So what is the etiquette for greeting someone after they've had cosmetic surgery, anyway? (I don't mean for when you bump into them in the elevator on the way to their doctor's for the post-op visit, I mean weeks later, when they look lovely, but, well, altered.) It seems awkward and impolite to say, "Hey, babe, niiiiice facelift!" or "Chemical peel or sandpaper? I'm in the market myself!" but NOT saying anything would seem to invalidate the thousands of dollars poured into the physician's boat.

Inquiring minds want to know.

And now, I'll return to my previously scheduled couch.

Wednesday, August 10, 2005

Five Week Fun

"Morning" sickness seems to have hit early this time. The SeaBands made an early appearance yesterday as Jen turned green and tried not to puke in the hardware store and the movie theatre and the grocery store. Last year it didn't get this bad until at least 7 weeks. Gonna be a fun first trimester. But difference is good.

Just for kicks, Jen peed on a stick yesterday. It's kind of fun when the test line shows up before the control...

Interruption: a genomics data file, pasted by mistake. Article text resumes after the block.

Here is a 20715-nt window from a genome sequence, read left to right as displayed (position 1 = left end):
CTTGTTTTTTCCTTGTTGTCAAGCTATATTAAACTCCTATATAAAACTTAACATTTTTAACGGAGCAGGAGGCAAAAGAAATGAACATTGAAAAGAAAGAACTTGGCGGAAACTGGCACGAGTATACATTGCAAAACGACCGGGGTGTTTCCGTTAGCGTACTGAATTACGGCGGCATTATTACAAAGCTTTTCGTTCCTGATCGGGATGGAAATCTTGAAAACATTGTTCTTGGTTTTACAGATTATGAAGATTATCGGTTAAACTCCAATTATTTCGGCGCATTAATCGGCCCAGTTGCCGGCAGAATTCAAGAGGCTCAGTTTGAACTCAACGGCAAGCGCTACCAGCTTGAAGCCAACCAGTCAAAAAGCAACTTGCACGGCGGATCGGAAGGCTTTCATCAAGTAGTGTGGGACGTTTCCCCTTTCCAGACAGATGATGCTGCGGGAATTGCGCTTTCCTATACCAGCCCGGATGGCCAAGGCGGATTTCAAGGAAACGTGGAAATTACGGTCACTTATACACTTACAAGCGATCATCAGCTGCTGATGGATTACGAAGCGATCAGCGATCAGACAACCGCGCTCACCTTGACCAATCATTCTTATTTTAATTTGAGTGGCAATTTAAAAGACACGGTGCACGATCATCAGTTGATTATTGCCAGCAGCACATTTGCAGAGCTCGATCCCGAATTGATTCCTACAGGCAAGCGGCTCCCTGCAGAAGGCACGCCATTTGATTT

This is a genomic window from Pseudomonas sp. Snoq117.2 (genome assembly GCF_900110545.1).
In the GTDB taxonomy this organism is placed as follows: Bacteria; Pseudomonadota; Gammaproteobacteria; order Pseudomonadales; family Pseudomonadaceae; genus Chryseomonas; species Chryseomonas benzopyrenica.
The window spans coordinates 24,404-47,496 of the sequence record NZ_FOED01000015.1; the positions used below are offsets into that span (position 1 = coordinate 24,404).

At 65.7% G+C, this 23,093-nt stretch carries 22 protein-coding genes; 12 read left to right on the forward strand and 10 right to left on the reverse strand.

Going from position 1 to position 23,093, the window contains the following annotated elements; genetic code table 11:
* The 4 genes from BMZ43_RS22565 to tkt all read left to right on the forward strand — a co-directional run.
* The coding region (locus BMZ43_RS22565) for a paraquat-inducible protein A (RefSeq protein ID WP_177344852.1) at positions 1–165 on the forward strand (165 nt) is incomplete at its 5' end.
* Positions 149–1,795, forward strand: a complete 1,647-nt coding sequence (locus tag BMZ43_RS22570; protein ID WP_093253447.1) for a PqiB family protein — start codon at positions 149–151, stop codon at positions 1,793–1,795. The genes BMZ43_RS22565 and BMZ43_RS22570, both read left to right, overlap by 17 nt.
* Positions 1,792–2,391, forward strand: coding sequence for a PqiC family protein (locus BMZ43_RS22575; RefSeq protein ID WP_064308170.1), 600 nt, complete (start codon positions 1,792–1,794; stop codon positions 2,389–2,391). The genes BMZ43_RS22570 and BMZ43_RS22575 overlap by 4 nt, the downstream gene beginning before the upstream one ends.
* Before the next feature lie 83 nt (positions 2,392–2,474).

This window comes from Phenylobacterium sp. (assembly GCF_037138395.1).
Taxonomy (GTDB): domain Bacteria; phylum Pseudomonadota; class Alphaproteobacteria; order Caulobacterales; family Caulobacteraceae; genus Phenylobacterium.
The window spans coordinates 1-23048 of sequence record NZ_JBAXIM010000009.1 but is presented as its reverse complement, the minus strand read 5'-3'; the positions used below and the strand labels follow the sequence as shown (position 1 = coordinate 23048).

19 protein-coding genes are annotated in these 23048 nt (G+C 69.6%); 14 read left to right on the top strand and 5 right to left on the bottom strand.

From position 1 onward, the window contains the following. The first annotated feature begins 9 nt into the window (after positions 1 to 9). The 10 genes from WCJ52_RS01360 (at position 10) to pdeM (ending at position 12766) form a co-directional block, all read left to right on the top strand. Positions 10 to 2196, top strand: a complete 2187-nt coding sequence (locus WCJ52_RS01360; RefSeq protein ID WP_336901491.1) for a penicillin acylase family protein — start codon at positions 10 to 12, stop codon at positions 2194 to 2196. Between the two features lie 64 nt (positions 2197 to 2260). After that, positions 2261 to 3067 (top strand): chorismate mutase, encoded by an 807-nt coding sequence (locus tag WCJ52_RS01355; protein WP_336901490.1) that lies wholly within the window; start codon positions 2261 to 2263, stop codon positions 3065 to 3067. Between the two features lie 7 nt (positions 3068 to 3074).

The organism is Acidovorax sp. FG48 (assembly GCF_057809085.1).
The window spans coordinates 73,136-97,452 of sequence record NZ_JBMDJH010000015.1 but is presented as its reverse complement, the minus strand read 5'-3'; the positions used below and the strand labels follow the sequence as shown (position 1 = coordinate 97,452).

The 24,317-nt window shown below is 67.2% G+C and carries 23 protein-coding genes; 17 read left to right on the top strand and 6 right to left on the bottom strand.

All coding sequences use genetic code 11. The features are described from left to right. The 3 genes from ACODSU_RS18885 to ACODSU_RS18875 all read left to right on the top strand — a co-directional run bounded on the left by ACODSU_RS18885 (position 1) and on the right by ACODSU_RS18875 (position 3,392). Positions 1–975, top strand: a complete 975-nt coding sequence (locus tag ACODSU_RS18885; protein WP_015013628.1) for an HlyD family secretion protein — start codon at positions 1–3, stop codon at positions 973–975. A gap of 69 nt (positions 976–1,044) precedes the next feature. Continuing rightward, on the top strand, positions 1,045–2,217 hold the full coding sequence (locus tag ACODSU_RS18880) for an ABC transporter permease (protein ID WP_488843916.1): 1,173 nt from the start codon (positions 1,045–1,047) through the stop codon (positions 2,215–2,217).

It's kind of fascinating to watch my strong, decisive, take charge, control freak wife dissolve into a puddle of hormones. On Monday night, she wrapped herself around my legs whimpering, "Don't leeeeeeave meeeee," as I tried to go to karate for the first time in weeks. She was much better after I called in an order for Chinese food. She cried during the Coke advertisement at the beginning of the movie yesterday. And the previews. And at the end of the really dumb kid movie we'd taken my sister and my sister's sister to. Though Lyme makes me tired, and I usually melt into the couch long before Jen's ready for bed, the last two nights I've practically had to carry her upstairs. I fear for the future of our house and our financial status (last year when Jen was pregnant, our house was trashed, and bills were frequently late as neither of us had the energy to lick a stamp, much less clean), but I'm thrilled to have Pregnant Jen back. Now if we can just end up with a baby this time...